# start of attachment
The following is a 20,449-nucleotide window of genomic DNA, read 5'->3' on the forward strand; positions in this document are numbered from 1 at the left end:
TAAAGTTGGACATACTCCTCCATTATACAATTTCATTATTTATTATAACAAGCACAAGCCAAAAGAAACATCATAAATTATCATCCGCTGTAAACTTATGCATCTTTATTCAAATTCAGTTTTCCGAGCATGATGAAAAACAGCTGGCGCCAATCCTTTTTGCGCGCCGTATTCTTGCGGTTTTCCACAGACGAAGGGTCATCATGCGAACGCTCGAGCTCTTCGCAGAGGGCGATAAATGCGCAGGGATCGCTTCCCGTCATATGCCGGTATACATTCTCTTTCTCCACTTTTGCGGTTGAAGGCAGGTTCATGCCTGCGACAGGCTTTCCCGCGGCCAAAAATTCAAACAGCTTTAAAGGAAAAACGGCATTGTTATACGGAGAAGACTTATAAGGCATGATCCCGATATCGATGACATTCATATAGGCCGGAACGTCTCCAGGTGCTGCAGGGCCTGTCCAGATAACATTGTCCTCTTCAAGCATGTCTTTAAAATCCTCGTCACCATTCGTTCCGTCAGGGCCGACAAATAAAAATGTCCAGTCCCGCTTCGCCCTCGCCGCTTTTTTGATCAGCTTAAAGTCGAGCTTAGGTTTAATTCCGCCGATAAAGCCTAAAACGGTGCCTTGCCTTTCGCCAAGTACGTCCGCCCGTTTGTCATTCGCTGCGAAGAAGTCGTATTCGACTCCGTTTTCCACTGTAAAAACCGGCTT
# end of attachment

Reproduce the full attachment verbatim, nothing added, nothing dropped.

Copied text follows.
The following is a 20,449-nucleotide window of genomic DNA, read 5'->3' on the forward strand; positions in this document are numbered from 1 at the left end:
TAAAGTTGGACATACTCCTCCATTATACAATTTCATTATTTATTATAACAAGCACAAGCCAAAAGAAACATCATAAATTATCATCCGCTGTAAACTTATGCATCTTTATTCAAATTCAGTTTTCCGAGCATGATGAAAAACAGCTGGCGCCAATCCTTTTTGCGCGCCGTATTCTTGCGGTTTTCCACAGACGAAGGGTCATCATGCGAACGCTCGAGCTCTTCGCAGAGGGCGATAAATGCGCAGGGATCGCTTCCCGTCATATGCCGGTATACATTCTCTTTCTCCACTTTTGCGGTTGAAGGCAGGTTCATGCCTGCGACAGGCTTTCCCGCGGCCAAAAATTCAAACAGCTTTAAAGGAAAAACGGCATTGTTATACGGAGAAGACTTATAAGGCATGATCCCGATATCGATGACATTCATATAGGCCGGAACGTCTCCAGGTGCTGCAGGGCCTGTCCAGATAACATTGTCCTCTTCAAGCATGTCTTTAAAATCCTCGTCACCATTCGTTCCGTCAGGGCCGACAAATAAAAATGTCCAGTCCCGCTTCGCCCTCGCCGCTTTTTTGATCAGCTTAAAGTCGAGCTTAGGTTTAATTCCGCCGATAAAGCCTAAAACGGTGCCTTGCCTTTCGCCAAGTACGTCCGCCCGTTTGTCATTCGCTGCGAAGAAGTCGTATTCGACTCCGTTTTCCACTGTAAAAACCGGCTT